Photographer’s work captures the soul of Houston’s Black community
Written by admin on February 26, 2022
By: Isaiah Robinson
Houston, TX— Sometimes, a picture without color can tell you a thousand words, but a portrait of a man, woman, or child of color with no color can tell a million.
Looking at a photo of four Black children playing on the concrete playground of their urban enclave, one man with a camera captured the fullness of their innocence.
That man, Texas Southern University’s decorated photographer Earlie Hudnall Jr., made sure to capture every instance of their innocence.
Hudnall, who was born in Hattiesburg, Mississippi, has been called a “national treasure.”
That’s because he has captured raw hardship, piercing pain, and unbridled happiness of Houston’s Black community through his camera lens.
To observe the celebrated photographer’s studio in Houston’s Third Ward is a journey back in time.
Four decades of Houston’s historically Black communities cover every square inch of Hudnall’s space.
Each photo is a reflection of his memories.
“The communities were tight and concise. We relied on one another, and that was the beauty of my community,” Hudnall said. “I found remnants of that in parts of Houston and everywhere I would intend to go.”
Growing up in Mississippi, Hudnall’s father was an amateur photographer who took pictures during his time in the military and the family.
“Whether it was on Easter Sundays or when we all had on new school clothes, he would line us up and flick the camera,” Hudnall said.
When his parents were busy, Hudnall would go next door to his grandmother Bonnie Jean’s home, listening to old stories.
The photographer heard many tales about his family and many others in his community including the story of the first African American Navy aviator Jesse L. Brown, also from Hudnall’s hometown.
“She told my siblings and I, ‘Go on and get Gran’s album.’ When we opened it, there was a newspaper clipping of his [Jesse L. Brown] picture and about what unfortunately happened to him in the Korean War [Brown died a hero at 24 on December 4, 1950],” Hudnall said.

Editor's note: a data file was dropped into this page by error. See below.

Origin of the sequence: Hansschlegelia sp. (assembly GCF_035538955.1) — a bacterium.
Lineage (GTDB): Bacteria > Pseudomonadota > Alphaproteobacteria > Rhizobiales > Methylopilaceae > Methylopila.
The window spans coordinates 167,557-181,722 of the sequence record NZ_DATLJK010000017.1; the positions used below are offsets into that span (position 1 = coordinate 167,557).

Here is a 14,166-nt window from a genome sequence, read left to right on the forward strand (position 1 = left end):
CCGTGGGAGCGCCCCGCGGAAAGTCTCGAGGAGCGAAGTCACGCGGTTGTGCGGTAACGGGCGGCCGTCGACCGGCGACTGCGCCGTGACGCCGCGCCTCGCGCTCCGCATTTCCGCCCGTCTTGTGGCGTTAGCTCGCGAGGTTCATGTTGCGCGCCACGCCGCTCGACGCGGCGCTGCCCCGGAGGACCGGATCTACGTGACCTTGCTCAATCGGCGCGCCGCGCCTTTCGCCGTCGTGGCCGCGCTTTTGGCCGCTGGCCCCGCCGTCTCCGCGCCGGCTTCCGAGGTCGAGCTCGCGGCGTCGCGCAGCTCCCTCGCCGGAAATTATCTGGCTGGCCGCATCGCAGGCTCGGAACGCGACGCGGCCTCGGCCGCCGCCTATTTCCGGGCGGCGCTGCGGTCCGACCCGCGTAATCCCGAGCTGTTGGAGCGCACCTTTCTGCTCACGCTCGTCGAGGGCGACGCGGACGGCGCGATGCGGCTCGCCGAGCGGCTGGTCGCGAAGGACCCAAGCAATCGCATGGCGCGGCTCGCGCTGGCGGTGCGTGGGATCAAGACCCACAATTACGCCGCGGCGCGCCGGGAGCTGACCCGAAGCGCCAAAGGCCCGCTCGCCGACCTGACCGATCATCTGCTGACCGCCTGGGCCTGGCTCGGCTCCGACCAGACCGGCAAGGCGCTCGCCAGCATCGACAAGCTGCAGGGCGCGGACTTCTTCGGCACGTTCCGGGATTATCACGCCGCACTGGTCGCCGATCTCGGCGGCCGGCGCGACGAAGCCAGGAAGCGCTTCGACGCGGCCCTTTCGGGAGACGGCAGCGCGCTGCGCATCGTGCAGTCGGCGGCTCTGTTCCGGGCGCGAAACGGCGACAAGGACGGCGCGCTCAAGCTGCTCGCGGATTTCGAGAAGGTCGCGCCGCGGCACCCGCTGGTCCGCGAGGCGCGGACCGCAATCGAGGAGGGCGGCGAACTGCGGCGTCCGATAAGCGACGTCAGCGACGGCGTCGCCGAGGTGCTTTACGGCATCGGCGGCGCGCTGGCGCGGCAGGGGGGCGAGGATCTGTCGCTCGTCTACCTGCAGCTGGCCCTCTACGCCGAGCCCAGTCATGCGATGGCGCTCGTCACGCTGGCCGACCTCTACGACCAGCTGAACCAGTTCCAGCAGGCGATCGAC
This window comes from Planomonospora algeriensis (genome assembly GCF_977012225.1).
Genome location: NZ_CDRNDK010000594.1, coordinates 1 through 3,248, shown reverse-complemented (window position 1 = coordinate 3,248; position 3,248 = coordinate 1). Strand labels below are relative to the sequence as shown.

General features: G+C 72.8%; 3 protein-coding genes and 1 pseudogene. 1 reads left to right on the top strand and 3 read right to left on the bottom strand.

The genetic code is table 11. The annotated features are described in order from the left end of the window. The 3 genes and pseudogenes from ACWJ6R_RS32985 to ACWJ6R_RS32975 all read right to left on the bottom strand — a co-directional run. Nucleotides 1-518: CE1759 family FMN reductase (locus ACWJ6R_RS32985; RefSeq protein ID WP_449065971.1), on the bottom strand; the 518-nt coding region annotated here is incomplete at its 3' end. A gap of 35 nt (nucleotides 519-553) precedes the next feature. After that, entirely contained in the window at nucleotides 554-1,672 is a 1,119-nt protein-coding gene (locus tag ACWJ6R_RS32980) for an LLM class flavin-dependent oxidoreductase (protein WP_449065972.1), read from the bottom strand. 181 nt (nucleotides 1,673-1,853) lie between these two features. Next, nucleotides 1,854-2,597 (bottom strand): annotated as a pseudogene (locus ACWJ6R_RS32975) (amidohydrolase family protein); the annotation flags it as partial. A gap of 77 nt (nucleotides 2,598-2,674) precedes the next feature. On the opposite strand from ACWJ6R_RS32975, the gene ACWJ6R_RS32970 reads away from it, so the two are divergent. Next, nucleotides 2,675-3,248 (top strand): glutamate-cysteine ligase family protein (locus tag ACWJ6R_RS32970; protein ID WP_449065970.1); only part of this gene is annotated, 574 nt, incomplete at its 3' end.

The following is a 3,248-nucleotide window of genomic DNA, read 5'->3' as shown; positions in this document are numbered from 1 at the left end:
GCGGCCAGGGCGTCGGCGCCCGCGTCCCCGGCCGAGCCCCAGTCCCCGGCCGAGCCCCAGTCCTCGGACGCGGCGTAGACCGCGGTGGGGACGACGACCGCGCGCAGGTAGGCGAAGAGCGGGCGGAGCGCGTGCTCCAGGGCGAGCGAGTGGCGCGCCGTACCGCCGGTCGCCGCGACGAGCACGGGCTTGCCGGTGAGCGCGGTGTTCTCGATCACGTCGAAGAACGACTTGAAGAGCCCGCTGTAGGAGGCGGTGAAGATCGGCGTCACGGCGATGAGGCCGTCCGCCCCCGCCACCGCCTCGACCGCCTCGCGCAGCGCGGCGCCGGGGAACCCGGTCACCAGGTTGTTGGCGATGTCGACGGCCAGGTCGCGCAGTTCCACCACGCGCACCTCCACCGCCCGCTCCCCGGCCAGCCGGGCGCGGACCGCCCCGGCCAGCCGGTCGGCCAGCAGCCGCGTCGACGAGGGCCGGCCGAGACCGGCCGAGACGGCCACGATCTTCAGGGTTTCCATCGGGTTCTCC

From then on, Hudnall began to understand, at an early age, the importance of documenting his community and the significance of who one is and how one lives.
“It was important to shed light on what causes a person to move, strive and become so inventive in his or her own way of survival,” Hundall said.Earlie Hudnall Jr., photographer
Before boarding the Greyhound to leave his hometown bound for Houston, Texas, Hudnall was encouraged to head to TSU because of the art department’s stellar reputation.
Through his time at the TSU, Hudnall connected with the tiger family and colleagues like his longtime friend Ray Carrington III, plus other notable university figures like Dr. Thomas F. Freeman and Dr. John Biggers.
Dr. Freeman recruited Hudnall to take photos for the Model Cities Program, which provided him a chance to photograph various Houston neighborhoods (Trinity Gardens, Sunnyside, Third, Fourth, and Fifth Wards).
However, Hudnall discovered reminders of his own life in these Houston enclaves that influenced the photographer to capture the simple, yet, memorable moments of how one lives from day today.
“I chose a very personable and sometimes lonely road to document the humanity of man and the universality of the human spirit,” Hudnall said.
Hudnall depicted Black people worldwide at peace, celebrating special occasions, children having a thrill in the summertime, and folks dressed in their Sunday finery.
Thus, the seeds of his labor blossomed. Each flower showcased his work and leaves provided the vision that thrived into fruition.
Some of his illustrious photos were donated to public and private collections for institutions like the Smithsonian, Art Institute of Chicago, and the Museum of Fine Arts in Houston.
Even more noteworthy, Hudnall’s work has impacted how African American culture should be depicted.
James Laxton, the cinematographer for Moonlight, which won an Oscar for Best Picture in 2017, cited Hudnall’s work as inspiration for depicting Black people in the film.
Through the seeds of Hudnall’s imagery that blossomed delicately, his artistry allowed the viewer to see survival in its beauty, the authentic elegance of life, and its simplicity.